Welsh outfit Newport Gwent Dragons slipped to a 13-11 defeat to basement side Connacht - who won on Welsh soil for the first time in the Celtic League to keep their slim hopes of a European Cup place alive.
The defeat dealt the Rodney Parade side a big blow in their quest to qualify automatically ahead of the Ospreys for the European Cup next season.
The Irish province, eight points behind Ulster, had to win for any mathematical chance of catching Ulster above them and securing a prized Heineken place for next season.
But, by half-time, it looked like they would still be playing European Challenge Cup rugby next season as the Dragons lead 11-6.
The Irishmen did not make it easy for the Welsh region who have to play both leaders Leinster and the team above them, the Ospreys, twice before the end of the campaign.
It looked like the Dragons would beat the weakest of the Irish regions when they led 8-0 after 20 minutes through a penalty from outside-half Ceri Sweeney and a gift of a try from a sloppy Adrian Flavin lineout throw on his own line for number eight Michael Owen.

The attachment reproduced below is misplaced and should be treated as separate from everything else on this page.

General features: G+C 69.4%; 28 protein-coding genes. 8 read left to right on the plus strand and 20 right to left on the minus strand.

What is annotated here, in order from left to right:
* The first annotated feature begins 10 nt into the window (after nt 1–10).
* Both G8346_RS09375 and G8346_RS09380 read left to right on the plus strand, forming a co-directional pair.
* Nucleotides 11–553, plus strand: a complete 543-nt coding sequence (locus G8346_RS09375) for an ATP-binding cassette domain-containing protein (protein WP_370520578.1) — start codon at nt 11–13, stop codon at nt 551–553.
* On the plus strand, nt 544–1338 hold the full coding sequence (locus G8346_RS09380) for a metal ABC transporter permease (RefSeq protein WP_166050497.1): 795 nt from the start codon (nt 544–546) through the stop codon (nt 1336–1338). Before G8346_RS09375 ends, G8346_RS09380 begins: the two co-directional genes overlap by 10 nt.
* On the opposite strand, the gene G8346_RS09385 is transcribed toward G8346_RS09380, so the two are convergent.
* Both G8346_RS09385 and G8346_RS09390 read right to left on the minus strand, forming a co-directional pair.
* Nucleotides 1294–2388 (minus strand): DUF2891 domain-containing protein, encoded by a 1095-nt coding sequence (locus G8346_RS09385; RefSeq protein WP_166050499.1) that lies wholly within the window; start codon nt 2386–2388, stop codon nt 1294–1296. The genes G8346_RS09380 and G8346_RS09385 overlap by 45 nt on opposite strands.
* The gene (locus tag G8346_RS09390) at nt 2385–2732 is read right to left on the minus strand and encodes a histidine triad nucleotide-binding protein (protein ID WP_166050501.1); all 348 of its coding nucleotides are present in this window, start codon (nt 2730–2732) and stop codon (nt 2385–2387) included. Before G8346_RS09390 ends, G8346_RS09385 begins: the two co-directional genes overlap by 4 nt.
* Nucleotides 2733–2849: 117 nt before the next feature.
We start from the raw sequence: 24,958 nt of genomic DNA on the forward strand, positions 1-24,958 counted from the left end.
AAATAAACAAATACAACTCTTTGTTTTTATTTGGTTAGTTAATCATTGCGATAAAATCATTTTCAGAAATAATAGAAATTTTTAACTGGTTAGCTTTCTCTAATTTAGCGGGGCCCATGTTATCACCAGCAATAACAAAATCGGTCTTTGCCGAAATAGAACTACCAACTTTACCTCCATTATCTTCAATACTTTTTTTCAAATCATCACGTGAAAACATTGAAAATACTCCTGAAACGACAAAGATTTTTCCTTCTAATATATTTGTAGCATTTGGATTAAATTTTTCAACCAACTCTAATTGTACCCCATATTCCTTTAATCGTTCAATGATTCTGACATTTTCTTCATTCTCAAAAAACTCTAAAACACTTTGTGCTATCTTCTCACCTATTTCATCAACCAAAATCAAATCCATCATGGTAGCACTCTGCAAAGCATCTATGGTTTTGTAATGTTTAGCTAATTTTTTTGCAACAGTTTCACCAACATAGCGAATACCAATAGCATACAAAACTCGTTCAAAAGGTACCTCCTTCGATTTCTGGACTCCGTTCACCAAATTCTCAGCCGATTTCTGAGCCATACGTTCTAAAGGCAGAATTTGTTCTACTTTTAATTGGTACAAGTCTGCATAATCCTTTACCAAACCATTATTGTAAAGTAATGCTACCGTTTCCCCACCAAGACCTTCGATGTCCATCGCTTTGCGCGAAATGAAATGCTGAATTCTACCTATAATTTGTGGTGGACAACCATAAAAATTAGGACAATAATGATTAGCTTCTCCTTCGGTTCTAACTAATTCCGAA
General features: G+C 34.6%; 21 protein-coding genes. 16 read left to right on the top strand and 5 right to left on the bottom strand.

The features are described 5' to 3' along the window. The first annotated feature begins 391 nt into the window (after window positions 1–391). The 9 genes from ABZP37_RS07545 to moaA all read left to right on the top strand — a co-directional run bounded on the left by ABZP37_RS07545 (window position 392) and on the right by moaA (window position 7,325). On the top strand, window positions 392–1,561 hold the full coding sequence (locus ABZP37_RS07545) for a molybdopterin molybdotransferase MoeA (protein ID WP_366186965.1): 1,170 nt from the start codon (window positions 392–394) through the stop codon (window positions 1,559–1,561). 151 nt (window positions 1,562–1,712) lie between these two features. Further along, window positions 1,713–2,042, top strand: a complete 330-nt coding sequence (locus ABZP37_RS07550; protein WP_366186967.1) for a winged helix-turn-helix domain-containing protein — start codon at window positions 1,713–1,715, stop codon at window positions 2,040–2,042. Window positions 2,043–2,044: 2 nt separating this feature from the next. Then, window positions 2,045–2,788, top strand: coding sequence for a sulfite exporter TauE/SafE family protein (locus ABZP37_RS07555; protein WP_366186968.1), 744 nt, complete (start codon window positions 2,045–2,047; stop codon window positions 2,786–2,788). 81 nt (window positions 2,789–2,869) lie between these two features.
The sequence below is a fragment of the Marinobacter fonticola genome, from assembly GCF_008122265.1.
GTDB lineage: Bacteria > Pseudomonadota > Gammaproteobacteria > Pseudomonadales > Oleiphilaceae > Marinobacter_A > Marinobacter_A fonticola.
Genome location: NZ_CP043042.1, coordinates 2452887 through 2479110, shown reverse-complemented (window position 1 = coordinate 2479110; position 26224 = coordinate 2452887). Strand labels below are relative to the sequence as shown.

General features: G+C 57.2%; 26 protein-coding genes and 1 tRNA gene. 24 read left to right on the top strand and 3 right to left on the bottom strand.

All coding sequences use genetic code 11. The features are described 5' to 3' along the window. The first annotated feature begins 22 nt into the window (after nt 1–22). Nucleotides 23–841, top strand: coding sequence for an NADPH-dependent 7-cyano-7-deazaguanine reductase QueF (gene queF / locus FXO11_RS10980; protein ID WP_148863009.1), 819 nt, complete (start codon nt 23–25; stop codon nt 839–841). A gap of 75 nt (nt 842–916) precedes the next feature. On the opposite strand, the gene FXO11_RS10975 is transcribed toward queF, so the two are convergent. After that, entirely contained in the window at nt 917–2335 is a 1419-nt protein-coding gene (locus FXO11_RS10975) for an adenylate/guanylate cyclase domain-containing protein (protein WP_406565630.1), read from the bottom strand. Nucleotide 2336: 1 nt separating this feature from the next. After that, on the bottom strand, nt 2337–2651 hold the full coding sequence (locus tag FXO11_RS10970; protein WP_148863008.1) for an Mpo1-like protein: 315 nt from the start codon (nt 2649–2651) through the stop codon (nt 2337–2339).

Yet the Dragons became sloppy themselves and allowed Connacht's Kiwi stand-off Troy Nathan to bring his team back into the match with a couple of simple penalties.
And it was only when Connacht were caught offside 30 metres from their posts on the stroke of half-time that Sweeney booted a straight-forward penalty to increase the Dragons' advantage.
Connacht defended well with full-back Gavin Duffy and scrum-half Connor McPhillips both making decisive tackles out wide either side of the interval.
As the game reached the hour mark, both Nathan and Sweeney had penalty chances which they missed.
McPhillips also came to Connacht's rescue a couple of times as the Dragons turned the screw, finding holes in the defence and battering their opposition, chiefly through the pack led by skipper Colin Charvis.
However the Dragons could not make their territorial second half advantage tell.
Sweeney and prop Rhys Thomas went close, as did Owen, but mistakes let them down.
And they were further frustrated as a brilliant tackle from Duffy prevented Sweeney scoring a solo try under the posts as he cut through the middle of the Connacht defence.
For all their bravery, Connacht deserved one chance of winning the match and, when they reached the Dragons line in the dying moments, flanker Johnny O'Connor took it.
He picked up from a ruck to go over to level the scores and the conversion from Andrew Dunne put the Irishmen in front and also won the match for them.
Before Will Greenwood started breaking down moves off the field, he was doing the business on it - and no match better illustrated the type of marauding centre he was than in a virtuoso performance against Wales.